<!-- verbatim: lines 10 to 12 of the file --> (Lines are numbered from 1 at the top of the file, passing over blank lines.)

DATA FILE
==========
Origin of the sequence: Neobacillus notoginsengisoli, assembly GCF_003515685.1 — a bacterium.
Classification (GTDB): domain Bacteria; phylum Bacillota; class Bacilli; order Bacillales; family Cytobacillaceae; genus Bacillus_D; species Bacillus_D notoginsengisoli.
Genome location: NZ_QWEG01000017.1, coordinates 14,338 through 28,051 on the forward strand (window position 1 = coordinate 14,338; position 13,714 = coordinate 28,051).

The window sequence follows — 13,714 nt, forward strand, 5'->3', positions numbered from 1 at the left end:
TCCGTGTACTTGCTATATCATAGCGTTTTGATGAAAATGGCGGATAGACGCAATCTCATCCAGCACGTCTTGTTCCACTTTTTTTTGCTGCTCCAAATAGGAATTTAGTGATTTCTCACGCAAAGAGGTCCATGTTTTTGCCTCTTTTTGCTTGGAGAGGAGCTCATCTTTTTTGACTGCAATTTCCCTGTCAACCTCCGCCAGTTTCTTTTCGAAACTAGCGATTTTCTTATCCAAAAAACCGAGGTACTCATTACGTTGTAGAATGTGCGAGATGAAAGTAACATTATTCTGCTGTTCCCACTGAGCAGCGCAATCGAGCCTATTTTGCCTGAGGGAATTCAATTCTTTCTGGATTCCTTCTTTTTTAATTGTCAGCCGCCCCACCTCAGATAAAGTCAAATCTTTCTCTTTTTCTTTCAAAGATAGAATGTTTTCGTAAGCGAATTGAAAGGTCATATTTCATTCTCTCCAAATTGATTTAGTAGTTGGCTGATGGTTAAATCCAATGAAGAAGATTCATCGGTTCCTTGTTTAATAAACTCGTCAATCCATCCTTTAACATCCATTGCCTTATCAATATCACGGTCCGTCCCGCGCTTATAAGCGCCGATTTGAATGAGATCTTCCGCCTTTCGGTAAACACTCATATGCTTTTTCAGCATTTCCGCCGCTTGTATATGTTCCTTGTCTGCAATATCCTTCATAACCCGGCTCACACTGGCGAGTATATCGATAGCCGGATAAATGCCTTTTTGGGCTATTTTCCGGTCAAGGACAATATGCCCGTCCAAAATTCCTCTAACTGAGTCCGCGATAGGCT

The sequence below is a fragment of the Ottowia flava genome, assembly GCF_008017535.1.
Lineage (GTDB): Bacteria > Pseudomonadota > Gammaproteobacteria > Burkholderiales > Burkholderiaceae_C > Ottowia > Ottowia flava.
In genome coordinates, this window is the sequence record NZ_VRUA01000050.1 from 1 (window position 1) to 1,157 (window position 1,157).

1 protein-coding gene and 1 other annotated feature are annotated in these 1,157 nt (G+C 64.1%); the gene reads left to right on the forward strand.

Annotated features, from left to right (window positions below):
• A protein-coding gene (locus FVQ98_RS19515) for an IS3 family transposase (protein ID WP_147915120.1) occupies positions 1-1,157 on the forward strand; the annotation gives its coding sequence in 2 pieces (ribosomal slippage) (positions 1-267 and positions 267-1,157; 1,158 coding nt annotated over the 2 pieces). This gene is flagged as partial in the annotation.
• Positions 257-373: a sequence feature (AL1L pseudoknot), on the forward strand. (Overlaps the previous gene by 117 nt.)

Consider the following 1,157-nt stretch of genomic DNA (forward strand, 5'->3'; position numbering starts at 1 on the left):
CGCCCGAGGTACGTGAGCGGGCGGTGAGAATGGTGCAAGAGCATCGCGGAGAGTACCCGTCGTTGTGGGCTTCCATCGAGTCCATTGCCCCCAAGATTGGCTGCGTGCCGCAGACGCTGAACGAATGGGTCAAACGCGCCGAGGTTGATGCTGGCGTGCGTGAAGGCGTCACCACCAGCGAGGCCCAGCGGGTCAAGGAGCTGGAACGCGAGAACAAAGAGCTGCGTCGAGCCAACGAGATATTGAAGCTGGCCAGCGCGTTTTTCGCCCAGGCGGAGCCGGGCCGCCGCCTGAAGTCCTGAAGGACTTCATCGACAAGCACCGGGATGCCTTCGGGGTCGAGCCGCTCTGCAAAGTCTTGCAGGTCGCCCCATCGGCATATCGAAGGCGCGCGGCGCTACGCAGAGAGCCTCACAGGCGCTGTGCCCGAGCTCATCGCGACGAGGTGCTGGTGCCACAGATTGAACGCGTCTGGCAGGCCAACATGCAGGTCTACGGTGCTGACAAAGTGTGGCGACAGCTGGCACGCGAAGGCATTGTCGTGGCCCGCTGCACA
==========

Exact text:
Annotated features, from left to right (window positions below):
• A protein-coding gene (locus FVQ98_RS19515) for an IS3 family transposase (protein ID WP_147915120.1) occupies positions 1-1,157 on the forward strand; the annotation gives its coding sequence in 2 pieces (ribosomal slippage) (positions 1-267 and positions 267-1,157; 1,158 coding nt annotated over the 2 pieces). This gene is flagged as partial in the annotation.
• Positions 257-373: a sequence feature (AL1L pseudoknot), on the forward strand. (Overlaps the previous gene by 117 nt.)